If you’re anything like me, you’ll have been pretty surprised to hear the recent news that Lush UK has quit social media. This is a move that effectively marks the end of them filling your Instagram feed with satisfying clips of bath bombs melting into astonishing displays of colour. If you remember a few months back, another UK chain, Wetherspoons, also announced that they would be doing the same, blaming the bad publicity surrounding social media.
On the one hand, it does make some sense. With all the Facebook drama of the last year and the very valid fears over the security of our personal information, social media has had a hard time in the news recently. So, you’d be forgiven for worrying a bit about the future of some of our favourite social channels.
But – as someone who’s put more than her fair share of hours into social media – trust me, it’s only getting started. And leaving social media right now would be a BIG mistake.
Why did they quit?
Lush, best known for their delicious-smelling soap and for first creating the humble bath bomb 30 years ago, made the sudden announcement that they were saying goodbye to social on 8th April, leaving behind their 570k Instagram, 200k Twitter and 400k Facebook followers. It was a real surprise given that the company has been particularly vocal with its community on Instagram and Twitter, from openly championing women’s rights to supporting a plastic ban.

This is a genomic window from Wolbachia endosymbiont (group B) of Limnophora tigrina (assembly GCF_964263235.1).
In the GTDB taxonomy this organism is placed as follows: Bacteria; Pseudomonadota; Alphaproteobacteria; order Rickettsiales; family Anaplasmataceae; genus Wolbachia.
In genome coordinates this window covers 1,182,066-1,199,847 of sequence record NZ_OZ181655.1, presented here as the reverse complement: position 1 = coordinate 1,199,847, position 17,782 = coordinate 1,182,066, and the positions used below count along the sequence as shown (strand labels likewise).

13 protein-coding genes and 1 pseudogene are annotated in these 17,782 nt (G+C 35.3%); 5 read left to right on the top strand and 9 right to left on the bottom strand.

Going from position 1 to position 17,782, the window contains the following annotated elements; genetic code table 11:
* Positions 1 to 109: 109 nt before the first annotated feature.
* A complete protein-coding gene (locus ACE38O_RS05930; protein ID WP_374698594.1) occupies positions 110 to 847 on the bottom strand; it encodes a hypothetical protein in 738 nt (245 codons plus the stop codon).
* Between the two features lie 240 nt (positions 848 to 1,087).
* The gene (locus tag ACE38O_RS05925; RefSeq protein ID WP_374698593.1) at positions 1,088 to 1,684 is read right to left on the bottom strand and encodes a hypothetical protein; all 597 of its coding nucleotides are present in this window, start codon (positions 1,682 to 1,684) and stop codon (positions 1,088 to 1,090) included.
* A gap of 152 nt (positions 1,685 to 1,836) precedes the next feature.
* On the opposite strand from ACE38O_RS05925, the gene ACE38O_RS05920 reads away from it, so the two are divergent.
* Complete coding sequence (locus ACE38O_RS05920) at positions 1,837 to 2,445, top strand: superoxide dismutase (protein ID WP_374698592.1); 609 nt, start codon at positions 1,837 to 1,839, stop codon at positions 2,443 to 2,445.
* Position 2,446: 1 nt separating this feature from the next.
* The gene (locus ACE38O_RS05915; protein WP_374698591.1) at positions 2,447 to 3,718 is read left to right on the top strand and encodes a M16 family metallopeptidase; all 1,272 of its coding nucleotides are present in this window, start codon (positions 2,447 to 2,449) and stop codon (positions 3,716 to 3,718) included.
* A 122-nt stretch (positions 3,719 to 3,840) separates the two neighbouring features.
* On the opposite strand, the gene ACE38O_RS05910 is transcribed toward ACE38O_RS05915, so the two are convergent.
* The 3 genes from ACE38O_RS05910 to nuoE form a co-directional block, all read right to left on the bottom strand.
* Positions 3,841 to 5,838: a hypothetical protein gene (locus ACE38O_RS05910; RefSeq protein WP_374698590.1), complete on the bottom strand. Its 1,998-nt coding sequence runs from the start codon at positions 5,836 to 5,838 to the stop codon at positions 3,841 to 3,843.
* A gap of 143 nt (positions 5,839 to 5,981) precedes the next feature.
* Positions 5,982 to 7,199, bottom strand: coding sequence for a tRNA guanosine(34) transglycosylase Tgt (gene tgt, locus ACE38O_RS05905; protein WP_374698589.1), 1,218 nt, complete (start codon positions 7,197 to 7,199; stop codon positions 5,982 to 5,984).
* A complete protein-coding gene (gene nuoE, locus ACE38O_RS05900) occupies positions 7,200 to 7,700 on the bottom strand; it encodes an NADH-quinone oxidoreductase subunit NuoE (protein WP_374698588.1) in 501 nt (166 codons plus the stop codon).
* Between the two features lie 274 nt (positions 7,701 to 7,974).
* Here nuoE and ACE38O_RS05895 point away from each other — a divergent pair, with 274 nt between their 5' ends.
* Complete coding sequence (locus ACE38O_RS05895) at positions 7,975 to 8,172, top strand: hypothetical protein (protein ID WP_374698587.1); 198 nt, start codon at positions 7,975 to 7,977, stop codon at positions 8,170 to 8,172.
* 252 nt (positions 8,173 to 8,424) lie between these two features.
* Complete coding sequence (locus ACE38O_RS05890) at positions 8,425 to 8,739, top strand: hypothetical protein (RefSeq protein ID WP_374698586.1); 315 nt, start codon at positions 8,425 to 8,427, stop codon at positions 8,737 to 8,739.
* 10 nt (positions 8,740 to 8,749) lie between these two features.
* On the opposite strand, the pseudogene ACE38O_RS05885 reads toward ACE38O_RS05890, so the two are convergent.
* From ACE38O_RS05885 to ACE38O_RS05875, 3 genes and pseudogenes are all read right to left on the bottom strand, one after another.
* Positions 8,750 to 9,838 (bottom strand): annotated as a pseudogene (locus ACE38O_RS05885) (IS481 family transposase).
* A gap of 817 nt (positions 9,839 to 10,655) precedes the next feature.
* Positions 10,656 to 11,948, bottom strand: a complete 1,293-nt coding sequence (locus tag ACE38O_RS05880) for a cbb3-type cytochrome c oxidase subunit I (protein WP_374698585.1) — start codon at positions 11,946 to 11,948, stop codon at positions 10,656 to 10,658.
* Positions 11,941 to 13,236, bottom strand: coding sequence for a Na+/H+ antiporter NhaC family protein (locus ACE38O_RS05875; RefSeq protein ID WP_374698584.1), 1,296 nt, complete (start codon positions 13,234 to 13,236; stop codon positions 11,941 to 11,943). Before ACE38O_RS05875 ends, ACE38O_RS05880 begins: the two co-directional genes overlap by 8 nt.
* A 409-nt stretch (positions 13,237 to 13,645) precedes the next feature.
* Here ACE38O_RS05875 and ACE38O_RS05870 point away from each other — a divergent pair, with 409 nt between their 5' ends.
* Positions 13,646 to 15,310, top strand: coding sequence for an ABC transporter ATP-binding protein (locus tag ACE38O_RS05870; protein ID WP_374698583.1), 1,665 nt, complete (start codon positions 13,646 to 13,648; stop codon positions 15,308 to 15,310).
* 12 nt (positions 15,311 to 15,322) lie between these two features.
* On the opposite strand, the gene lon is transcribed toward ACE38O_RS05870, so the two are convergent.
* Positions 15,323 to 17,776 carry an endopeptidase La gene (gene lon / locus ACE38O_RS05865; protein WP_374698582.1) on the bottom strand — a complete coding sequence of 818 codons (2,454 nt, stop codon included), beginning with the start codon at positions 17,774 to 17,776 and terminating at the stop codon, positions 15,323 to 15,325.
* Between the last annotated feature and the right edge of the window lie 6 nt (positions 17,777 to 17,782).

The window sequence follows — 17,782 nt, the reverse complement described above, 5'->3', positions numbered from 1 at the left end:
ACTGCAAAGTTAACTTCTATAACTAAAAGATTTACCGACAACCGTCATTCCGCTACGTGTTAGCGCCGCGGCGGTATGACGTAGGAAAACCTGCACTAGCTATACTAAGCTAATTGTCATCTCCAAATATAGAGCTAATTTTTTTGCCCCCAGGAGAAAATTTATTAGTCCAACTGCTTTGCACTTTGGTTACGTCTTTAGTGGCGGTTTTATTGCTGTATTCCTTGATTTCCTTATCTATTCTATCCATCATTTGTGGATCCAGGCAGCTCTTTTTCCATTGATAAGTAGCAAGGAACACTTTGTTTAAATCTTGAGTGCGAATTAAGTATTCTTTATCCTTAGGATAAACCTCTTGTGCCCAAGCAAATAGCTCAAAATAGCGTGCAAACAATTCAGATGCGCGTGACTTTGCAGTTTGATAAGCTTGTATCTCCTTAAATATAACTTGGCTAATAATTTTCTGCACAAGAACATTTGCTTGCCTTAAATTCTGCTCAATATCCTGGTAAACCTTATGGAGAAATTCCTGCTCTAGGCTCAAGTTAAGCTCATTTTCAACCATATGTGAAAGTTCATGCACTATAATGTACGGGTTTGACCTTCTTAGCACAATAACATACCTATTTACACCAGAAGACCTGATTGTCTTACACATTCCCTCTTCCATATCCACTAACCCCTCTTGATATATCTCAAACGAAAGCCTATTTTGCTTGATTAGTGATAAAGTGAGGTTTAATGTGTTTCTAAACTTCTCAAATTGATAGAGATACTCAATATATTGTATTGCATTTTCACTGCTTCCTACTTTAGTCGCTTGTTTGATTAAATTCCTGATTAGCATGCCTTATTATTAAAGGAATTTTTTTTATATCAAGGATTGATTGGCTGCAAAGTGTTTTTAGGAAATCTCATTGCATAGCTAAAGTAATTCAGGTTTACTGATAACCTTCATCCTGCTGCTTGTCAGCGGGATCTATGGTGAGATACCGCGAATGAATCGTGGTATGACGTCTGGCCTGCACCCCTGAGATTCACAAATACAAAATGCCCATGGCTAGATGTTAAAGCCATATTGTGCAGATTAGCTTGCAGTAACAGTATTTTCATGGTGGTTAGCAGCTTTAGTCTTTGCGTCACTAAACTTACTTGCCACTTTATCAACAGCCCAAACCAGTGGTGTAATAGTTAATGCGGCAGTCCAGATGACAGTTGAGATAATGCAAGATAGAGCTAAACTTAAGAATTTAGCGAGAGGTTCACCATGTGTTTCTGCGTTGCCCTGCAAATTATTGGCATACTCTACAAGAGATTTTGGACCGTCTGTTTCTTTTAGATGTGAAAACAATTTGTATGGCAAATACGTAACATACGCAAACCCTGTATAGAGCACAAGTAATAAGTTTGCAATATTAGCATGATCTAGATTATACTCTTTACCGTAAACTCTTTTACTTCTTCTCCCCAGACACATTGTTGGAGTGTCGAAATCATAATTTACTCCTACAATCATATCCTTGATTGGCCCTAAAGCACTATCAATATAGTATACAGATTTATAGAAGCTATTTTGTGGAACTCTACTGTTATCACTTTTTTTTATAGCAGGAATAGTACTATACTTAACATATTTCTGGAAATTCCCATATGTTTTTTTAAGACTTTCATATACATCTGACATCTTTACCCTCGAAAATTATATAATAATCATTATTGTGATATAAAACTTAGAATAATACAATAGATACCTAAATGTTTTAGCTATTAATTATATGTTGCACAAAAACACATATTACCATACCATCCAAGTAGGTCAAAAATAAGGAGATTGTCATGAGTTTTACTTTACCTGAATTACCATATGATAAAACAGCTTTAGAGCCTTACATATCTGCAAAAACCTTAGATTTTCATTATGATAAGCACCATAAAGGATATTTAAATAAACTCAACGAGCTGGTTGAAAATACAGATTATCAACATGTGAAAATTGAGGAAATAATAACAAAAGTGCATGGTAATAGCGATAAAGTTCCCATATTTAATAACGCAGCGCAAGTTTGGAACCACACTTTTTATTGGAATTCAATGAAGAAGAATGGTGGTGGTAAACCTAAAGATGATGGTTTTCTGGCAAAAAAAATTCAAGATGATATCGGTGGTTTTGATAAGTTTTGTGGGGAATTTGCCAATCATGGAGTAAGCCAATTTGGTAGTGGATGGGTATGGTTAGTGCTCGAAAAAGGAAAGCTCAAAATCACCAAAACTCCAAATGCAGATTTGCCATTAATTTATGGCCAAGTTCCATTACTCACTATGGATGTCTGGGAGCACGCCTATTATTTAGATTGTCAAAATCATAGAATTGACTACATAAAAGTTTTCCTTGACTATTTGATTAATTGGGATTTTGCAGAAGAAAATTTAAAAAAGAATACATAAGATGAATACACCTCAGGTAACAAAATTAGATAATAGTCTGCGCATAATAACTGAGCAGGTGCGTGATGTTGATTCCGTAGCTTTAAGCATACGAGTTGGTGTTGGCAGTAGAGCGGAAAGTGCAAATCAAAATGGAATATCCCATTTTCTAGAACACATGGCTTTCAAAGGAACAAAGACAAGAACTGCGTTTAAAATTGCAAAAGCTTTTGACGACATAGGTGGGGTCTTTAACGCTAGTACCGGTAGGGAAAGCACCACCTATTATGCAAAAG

However, Lush say that they made the decision in order to promote this very community.
“Increasingly, social media is making it harder and harder for us to talk to each other directly,” they explained in a statement published on Instagram. “We are tired of fighting with algorithms, and we do not want to pay to appear in your newsfeed. So we’ve decided it’s time to bid farewell to some of our social channels and open up the conversation between you and us instead.”
Have a look at their full statement here:
Instead, the company told us they are returning to a more traditional way of connecting with customers through phone and email before signing off with their hashtag #LushCommunity, a hashtag intended to “carry on the conversation”.